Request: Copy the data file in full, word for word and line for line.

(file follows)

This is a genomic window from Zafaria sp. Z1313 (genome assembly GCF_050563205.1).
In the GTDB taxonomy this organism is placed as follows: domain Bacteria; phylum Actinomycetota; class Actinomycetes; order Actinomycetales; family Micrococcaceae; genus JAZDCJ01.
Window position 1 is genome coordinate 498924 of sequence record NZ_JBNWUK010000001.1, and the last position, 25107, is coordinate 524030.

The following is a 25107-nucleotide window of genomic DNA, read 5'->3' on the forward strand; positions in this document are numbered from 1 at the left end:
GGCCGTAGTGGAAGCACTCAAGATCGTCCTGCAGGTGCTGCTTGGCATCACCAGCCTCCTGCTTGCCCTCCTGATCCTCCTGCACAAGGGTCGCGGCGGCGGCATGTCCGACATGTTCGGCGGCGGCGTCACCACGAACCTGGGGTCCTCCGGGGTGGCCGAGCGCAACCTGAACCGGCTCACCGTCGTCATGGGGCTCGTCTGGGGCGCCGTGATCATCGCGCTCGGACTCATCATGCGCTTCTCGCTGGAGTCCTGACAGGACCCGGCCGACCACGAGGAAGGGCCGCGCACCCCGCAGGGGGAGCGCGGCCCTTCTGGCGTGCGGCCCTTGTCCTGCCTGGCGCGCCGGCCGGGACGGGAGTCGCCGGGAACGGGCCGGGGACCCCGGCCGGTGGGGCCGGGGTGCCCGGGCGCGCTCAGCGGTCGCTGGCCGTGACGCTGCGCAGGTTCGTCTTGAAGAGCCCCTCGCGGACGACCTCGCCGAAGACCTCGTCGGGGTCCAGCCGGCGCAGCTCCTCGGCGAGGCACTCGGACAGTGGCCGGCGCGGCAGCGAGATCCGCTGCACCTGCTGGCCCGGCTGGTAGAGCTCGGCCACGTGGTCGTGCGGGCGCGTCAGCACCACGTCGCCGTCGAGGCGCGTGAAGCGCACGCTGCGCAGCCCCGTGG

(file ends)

This is a genomic window from Zafaria sp. Z1313 (genome assembly GCF_050563205.1).
In the GTDB taxonomy this organism is placed as follows: domain Bacteria; phylum Actinomycetota; class Actinomycetes; order Actinomycetales; family Micrococcaceae; genus JAZDCJ01.
Window position 1 is genome coordinate 498924 of sequence record NZ_JBNWUK010000001.1, and the last position, 25107, is coordinate 524030.

The following is a 25107-nucleotide window of genomic DNA, read 5'->3' on the forward strand; positions in this document are numbered from 1 at the left end:
GGCCGTAGTGGAAGCACTCAAGATCGTCCTGCAGGTGCTGCTTGGCATCACCAGCCTCCTGCTTGCCCTCCTGATCCTCCTGCACAAGGGTCGCGGCGGCGGCATGTCCGACATGTTCGGCGGCGGCGTCACCACGAACCTGGGGTCCTCCGGGGTGGCCGAGCGCAACCTGAACCGGCTCACCGTCGTCATGGGGCTCGTCTGGGGCGCCGTGATCATCGCGCTCGGACTCATCATGCGCTTCTCGCTGGAGTCCTGACAGGACCCGGCCGACCACGAGGAAGGGCCGCGCACCCCGCAGGGGGAGCGCGGCCCTTCTGGCGTGCGGCCCTTGTCCTGCCTGGCGCGCCGGCCGGGACGGGAGTCGCCGGGAACGGGCCGGGGACCCCGGCCGGTGGGGCCGGGGTGCCCGGGCGCGCTCAGCGGTCGCTGGCCGTGACGCTGCGCAGGTTCGTCTTGAAGAGCCCCTCGCGGACGACCTCGCCGAAGACCTCGTCGGGGTCCAGCCGGCGCAGCTCCTCGGCGAGGCACTCGGACAGTGGCCGGCGCGGCAGCGAGATCCGCTGCACCTGCTGGCCCGGCTGGTAGAGCTCGGCCACGTGGTCGTGCGGGCGCGTCAGCACCACGTCGCCGTCGAGGCGCGTGAAGCGCACGCTGCGCAGCCCCGTGG